Author: Ransom Riggs
Series: Miss Peregrine's Home For Peculiar Children (#1)
Genre(s): Mystery, Fantasy, Historical Fiction, Adventure, Paranormal, Sci-Fi, Young Adult
Publication Date: June 7, 2011
A mysterious island. An abandoned orphanage. A strange collection of very curious photographs.
It all waits to be discovered in Miss Peregrine’s Home for Peculiar Children, an unforgettable novel that mixes fiction and photography in a thrilling reading experience. As our story opens, a horrific family tragedy sets sixteen-year-old Jacob journeying to a remote island off the coast of Wales, where he discovers the crumbling ruins of Miss Peregrine’s Home for Peculiar Children. As Jacob explores its abandoned bedrooms and hallways, it becomes clear that the children were more than just peculiar. They may have been dangerous. They may have been quarantined on a deserted island for good reason. And somehow—impossible though it seems—they may still be alive.
A spine-tingling fantasy illustrated with haunting vintage photography, Miss Peregrine’s Home for Peculiar Children will delight adults, teens, and anyone who relishes an adventure in the shadows.
It started like this:
And ended like this:
This book features Jacob, who's grandfather has been killed by monsters, and his final words tell Jacob to go to the island of peculiar children, where Jacob will be safe from the monsters who killed his grandfather. So Jacob travels to this island, mops around there for a while, and finds these peculiar children, and so on.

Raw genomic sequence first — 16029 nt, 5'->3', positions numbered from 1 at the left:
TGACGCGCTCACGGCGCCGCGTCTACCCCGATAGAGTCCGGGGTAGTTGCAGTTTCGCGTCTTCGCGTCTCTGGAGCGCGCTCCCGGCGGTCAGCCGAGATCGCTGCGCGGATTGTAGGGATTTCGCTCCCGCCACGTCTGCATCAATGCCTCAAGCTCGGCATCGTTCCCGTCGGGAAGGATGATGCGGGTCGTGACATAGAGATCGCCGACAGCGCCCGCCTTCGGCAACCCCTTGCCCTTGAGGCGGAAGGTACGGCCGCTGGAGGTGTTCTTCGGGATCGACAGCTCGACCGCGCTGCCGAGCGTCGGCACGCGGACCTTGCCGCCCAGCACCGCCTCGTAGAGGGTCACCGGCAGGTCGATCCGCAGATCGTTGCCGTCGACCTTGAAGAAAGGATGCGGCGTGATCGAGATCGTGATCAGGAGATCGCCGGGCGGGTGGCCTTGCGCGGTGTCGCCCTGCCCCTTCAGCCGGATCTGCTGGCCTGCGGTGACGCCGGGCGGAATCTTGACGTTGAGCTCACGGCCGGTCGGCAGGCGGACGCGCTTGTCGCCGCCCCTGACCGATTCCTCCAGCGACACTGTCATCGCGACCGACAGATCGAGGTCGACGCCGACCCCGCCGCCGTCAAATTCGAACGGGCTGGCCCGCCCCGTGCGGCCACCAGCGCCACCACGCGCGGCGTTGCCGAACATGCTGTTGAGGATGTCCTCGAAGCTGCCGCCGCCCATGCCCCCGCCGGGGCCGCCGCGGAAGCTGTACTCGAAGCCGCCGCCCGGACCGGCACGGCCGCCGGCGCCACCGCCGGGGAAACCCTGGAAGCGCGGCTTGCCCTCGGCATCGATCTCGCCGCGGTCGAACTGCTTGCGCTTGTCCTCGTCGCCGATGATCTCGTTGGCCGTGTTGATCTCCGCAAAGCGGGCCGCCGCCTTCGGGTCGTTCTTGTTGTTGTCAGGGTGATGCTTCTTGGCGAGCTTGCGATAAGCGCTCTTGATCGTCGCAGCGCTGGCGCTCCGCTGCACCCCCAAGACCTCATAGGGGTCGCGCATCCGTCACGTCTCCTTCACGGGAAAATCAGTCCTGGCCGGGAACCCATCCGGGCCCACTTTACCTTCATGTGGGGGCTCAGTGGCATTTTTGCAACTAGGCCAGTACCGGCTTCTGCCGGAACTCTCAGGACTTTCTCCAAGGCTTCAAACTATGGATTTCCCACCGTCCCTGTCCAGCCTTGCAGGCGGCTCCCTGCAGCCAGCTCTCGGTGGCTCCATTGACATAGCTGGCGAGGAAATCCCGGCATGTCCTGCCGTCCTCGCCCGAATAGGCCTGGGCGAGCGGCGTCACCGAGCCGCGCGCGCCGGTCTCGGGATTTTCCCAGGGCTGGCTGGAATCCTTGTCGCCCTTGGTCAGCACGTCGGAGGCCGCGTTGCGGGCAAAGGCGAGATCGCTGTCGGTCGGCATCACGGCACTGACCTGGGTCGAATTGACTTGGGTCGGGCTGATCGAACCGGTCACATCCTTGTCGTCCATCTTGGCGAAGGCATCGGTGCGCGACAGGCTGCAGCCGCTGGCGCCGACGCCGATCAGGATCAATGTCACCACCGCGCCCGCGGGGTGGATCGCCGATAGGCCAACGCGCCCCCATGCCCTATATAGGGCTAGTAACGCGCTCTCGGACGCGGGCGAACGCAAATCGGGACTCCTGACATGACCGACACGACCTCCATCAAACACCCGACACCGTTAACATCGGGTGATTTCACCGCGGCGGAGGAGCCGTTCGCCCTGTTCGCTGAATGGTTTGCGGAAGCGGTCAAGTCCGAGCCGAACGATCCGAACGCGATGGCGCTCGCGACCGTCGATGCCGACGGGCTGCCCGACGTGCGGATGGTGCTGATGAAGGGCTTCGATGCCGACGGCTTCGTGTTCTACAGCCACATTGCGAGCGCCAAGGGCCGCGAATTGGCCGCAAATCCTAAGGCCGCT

First, let's start from the beginning. The plot started off really well, and Riggs created a lot of suspense and mystery to keep the reader engaged in his book. I loved the idea and the concept of the beginning, how Jacob's grandfather left him with a mystery, and I was amazed by the storyline in the beginning. But as I read on, it just became more and more disappointing.
When we go into the middle where Jacob finds the peculiar children, everything is explained, the suspense level dropped to absolute 0, and then it became too forward and straight. And from the middle to the end, everything fell apart and became a mess.
It was like pouring your coffee right to the edge of the cup, and slowly bringing it over to the table until a cat jumps at you and knocks the entire thing over in your hand.
I honestly felt like I was forcing myself to read the last few chapters of the book. It was disorganized and boring that I just couldn't stand the book anymore. Which leads to the next issue: the characters.
Jacob lacked depth and development. He was extremely childish and spoiled, and he was an exact replica of Quentin from Paper Towns (His parents own a huge company and he has a JOB in his parent's store and he doesn't even want the job! Doesn't he realize how many people are needing jobs right now and that his parents are trying to give him a good future by letting him work at the store so someday he could take over the ENTIRE COMPANY AND THE FAMILY'S FORTUNE???).
In fact, the entire plot was so similar to Paper Towns. Margo (which is the like grandfather in this book) is missing and is assumed to be dead while leaving all these clues for Quentin, a friend, to find. The two books are so similar that NO WONDER John Green likes Rigg's book. It was like re-reading Paper Towns which I never intended to do.
"A tense, moving, and wondrously strange first novel. The photographs and text work together brilliantly to create an unforgettable story." ~John Green
When I saw the quote by John Green on the back, I was like "oh hey, John Green likes this book...damn he's my least favourite author (yes, you heard that right) but damn, everyone says this book is oh so good... but it's already on my shelf so I might as well read it".
BIGGEST MISTAKE I EVER MADE. I never knew that when an author likes another author's book, the book is probably a lot like the author's, which is why the author likes it in the first place.